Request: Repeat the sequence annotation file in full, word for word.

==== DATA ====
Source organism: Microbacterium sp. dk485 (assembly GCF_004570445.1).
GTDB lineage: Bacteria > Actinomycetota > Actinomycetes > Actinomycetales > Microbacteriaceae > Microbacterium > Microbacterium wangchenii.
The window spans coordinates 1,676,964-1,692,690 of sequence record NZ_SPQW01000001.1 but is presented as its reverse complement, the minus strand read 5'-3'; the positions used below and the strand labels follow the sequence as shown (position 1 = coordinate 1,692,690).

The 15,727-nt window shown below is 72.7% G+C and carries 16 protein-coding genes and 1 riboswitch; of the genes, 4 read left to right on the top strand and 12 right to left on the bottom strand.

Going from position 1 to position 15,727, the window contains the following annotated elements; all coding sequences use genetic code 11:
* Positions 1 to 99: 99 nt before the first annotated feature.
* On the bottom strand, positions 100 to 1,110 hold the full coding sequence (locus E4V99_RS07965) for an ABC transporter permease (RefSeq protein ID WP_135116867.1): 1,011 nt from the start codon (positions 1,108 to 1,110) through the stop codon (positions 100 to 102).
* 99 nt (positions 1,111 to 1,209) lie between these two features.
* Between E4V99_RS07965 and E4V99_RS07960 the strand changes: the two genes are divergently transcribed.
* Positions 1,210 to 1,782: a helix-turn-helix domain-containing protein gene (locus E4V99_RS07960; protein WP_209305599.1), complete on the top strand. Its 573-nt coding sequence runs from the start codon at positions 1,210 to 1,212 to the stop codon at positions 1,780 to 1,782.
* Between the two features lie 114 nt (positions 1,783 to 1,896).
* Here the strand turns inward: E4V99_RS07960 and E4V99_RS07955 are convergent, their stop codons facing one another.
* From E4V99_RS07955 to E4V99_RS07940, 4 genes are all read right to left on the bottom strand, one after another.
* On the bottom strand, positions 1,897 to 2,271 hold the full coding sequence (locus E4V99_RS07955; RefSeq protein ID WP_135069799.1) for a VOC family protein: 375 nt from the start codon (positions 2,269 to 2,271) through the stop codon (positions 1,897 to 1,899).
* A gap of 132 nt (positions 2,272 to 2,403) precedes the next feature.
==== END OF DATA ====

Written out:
Source organism: Microbacterium sp. dk485 (assembly GCF_004570445.1).
GTDB lineage: Bacteria > Actinomycetota > Actinomycetes > Actinomycetales > Microbacteriaceae > Microbacterium > Microbacterium wangchenii.
The window spans coordinates 1,676,964-1,692,690 of sequence record NZ_SPQW01000001.1 but is presented as its reverse complement, the minus strand read 5'-3'; the positions used below and the strand labels follow the sequence as shown (position 1 = coordinate 1,692,690).

The 15,727-nt window shown below is 72.7% G+C and carries 16 protein-coding genes and 1 riboswitch; of the genes, 4 read left to right on the top strand and 12 right to left on the bottom strand.

Going from position 1 to position 15,727, the window contains the following annotated elements; all coding sequences use genetic code 11:
* Positions 1 to 99: 99 nt before the first annotated feature.
* On the bottom strand, positions 100 to 1,110 hold the full coding sequence (locus E4V99_RS07965) for an ABC transporter permease (RefSeq protein ID WP_135116867.1): 1,011 nt from the start codon (positions 1,108 to 1,110) through the stop codon (positions 100 to 102).
* 99 nt (positions 1,111 to 1,209) lie between these two features.
* Between E4V99_RS07965 and E4V99_RS07960 the strand changes: the two genes are divergently transcribed.
* Positions 1,210 to 1,782: a helix-turn-helix domain-containing protein gene (locus E4V99_RS07960; protein WP_209305599.1), complete on the top strand. Its 573-nt coding sequence runs from the start codon at positions 1,210 to 1,212 to the stop codon at positions 1,780 to 1,782.
* Between the two features lie 114 nt (positions 1,783 to 1,896).
* Here the strand turns inward: E4V99_RS07960 and E4V99_RS07955 are convergent, their stop codons facing one another.
* From E4V99_RS07955 to E4V99_RS07940, 4 genes are all read right to left on the bottom strand, one after another.
* On the bottom strand, positions 1,897 to 2,271 hold the full coding sequence (locus E4V99_RS07955; RefSeq protein ID WP_135069799.1) for a VOC family protein: 375 nt from the start codon (positions 2,269 to 2,271) through the stop codon (positions 1,897 to 1,899).
* A gap of 132 nt (positions 2,272 to 2,403) precedes the next feature.